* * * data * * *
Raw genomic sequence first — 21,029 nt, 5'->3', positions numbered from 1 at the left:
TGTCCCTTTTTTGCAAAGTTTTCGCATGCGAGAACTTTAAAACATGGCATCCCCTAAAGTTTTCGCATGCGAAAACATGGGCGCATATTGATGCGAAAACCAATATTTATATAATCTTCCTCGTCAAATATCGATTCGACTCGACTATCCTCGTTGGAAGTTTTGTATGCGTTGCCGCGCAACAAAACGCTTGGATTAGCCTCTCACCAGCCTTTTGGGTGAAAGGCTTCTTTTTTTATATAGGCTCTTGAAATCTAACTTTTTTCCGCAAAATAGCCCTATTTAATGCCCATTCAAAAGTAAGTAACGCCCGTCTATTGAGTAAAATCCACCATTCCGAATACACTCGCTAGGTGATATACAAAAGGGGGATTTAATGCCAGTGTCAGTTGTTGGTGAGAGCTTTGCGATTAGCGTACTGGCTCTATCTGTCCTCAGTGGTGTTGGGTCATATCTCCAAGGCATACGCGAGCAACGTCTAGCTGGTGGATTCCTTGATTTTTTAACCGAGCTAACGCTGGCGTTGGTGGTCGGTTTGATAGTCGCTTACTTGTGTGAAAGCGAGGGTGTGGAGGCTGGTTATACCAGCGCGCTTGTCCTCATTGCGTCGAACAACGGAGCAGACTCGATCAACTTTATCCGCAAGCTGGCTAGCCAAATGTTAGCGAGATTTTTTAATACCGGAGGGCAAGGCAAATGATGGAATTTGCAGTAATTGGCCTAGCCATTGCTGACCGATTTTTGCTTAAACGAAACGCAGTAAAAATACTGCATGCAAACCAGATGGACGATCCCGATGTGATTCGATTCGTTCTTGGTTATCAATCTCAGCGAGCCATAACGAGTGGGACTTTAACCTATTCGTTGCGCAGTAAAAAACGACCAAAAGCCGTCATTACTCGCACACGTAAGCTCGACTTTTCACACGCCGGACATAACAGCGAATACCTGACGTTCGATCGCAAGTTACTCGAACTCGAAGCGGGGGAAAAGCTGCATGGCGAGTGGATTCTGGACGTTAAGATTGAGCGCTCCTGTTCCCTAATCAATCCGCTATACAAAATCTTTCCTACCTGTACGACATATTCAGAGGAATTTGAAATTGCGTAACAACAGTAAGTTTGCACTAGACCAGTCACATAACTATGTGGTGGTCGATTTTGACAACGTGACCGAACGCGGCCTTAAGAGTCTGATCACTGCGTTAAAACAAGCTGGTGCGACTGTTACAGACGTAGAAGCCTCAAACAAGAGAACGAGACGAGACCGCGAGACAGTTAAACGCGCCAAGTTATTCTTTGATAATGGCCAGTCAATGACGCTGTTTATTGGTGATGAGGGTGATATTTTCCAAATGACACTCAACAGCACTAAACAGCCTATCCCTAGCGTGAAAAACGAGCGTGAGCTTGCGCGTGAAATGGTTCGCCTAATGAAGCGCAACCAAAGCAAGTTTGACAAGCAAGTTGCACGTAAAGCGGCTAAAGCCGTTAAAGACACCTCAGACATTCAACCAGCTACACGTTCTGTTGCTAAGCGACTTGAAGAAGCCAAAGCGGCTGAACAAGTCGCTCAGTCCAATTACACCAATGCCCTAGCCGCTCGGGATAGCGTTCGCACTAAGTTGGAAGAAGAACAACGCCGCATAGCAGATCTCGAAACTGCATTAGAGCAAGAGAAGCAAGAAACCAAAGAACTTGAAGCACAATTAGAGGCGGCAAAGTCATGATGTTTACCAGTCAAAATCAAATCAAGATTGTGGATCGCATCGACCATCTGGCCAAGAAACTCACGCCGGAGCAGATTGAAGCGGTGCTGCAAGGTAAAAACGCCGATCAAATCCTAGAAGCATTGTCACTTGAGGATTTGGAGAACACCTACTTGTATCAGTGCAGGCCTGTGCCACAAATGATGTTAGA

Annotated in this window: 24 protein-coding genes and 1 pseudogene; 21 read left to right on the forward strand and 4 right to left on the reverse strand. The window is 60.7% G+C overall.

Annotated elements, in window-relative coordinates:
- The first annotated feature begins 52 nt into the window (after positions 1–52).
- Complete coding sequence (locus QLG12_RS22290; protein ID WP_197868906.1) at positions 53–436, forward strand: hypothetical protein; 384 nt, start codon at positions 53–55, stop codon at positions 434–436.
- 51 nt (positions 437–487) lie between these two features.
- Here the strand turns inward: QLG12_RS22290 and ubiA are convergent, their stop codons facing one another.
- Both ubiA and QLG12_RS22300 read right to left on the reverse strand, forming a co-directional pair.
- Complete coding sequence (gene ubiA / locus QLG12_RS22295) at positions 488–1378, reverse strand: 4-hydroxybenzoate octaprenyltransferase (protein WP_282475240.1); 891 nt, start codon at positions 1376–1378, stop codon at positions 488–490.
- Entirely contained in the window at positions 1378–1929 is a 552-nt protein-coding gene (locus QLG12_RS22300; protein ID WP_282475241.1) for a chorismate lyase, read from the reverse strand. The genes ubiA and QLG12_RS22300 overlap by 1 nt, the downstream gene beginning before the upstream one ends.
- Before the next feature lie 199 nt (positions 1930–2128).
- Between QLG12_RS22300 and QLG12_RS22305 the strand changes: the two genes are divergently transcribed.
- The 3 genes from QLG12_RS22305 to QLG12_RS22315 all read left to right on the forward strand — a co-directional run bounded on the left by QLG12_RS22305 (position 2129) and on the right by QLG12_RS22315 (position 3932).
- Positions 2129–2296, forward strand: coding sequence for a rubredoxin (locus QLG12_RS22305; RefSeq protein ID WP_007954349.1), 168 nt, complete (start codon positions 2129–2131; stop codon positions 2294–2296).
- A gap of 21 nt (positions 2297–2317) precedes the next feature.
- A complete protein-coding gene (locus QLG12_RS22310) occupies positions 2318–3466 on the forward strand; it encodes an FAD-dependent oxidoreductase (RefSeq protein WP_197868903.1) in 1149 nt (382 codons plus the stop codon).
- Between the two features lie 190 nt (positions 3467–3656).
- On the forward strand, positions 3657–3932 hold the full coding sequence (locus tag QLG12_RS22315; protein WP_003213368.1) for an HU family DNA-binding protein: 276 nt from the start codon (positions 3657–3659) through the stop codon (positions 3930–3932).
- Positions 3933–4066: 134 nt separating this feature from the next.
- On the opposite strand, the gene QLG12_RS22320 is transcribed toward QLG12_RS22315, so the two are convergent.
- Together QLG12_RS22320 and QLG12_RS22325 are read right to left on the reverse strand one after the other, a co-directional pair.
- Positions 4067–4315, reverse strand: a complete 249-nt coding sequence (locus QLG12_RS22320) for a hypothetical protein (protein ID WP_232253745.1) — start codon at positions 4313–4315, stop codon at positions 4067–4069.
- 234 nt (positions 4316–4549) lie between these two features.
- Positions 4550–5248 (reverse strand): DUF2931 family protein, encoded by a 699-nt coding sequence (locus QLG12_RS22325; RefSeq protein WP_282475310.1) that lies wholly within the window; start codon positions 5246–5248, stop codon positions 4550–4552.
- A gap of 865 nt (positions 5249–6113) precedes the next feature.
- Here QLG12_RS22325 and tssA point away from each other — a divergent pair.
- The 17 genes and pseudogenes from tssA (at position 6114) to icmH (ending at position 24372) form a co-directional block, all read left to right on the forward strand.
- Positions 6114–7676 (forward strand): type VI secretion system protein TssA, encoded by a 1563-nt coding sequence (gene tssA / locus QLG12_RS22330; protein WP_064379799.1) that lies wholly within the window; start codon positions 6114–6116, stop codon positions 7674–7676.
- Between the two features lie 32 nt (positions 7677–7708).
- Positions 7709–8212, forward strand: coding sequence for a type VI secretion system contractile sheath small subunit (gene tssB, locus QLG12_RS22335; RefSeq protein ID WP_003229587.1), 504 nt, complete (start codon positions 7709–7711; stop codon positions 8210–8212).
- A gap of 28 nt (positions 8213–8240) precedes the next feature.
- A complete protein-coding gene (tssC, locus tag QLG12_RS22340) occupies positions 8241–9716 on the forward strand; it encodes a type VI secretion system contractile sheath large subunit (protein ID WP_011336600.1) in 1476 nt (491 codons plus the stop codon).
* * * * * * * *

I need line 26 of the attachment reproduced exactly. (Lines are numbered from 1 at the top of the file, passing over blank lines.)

- A gap of 865 nt (positions 5249–6113) precedes the next feature.